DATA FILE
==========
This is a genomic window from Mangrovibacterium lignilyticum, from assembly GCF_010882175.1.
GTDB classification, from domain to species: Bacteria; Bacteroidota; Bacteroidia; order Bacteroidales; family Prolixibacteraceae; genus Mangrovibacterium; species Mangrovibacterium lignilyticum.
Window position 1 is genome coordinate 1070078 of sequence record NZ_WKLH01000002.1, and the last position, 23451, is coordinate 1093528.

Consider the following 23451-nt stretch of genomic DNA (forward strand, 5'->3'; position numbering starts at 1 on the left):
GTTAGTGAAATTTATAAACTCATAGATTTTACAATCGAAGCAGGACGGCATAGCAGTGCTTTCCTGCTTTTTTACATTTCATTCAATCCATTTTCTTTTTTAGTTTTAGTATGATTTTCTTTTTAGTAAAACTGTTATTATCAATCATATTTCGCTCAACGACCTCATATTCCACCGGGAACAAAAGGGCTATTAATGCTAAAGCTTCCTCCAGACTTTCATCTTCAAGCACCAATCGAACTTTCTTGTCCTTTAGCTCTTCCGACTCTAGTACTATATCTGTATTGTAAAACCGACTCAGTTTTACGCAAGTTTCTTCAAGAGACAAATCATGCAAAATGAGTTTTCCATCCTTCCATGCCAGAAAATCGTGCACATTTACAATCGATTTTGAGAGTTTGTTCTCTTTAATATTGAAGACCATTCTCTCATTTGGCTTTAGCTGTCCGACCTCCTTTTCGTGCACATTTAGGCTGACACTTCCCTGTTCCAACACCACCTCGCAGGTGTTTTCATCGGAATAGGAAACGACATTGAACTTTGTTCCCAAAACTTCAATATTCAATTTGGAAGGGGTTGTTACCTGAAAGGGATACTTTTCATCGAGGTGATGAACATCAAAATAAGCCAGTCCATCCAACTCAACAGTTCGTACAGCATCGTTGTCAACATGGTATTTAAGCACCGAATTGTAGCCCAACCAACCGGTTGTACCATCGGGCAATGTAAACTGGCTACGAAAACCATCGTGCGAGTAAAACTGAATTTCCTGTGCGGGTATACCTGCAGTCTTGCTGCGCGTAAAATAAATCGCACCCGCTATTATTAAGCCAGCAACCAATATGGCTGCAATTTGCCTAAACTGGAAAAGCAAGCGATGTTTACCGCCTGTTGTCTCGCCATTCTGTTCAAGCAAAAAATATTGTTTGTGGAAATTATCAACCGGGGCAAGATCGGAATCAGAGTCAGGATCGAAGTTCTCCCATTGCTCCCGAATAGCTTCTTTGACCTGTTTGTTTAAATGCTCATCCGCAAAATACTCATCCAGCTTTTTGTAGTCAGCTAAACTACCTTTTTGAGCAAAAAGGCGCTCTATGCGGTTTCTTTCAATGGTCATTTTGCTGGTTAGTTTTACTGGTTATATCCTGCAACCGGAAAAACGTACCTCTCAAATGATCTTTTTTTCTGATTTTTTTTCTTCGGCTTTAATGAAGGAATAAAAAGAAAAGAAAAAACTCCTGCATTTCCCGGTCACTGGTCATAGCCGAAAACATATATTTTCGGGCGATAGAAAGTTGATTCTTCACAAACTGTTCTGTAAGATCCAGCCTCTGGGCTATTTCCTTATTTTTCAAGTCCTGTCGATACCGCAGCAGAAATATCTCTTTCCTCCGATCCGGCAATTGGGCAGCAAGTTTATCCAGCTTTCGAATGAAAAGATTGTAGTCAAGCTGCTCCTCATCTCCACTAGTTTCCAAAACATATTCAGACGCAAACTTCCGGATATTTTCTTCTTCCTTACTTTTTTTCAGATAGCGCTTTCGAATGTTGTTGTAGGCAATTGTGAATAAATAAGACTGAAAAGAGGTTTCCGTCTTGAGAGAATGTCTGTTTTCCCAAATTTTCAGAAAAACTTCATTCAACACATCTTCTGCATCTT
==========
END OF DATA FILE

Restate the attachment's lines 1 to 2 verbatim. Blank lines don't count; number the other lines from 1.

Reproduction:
This is a genomic window from Mangrovibacterium lignilyticum, from assembly GCF_010882175.1.
GTDB classification, from domain to species: Bacteria; Bacteroidota; Bacteroidia; order Bacteroidales; family Prolixibacteraceae; genus Mangrovibacterium; species Mangrovibacterium lignilyticum.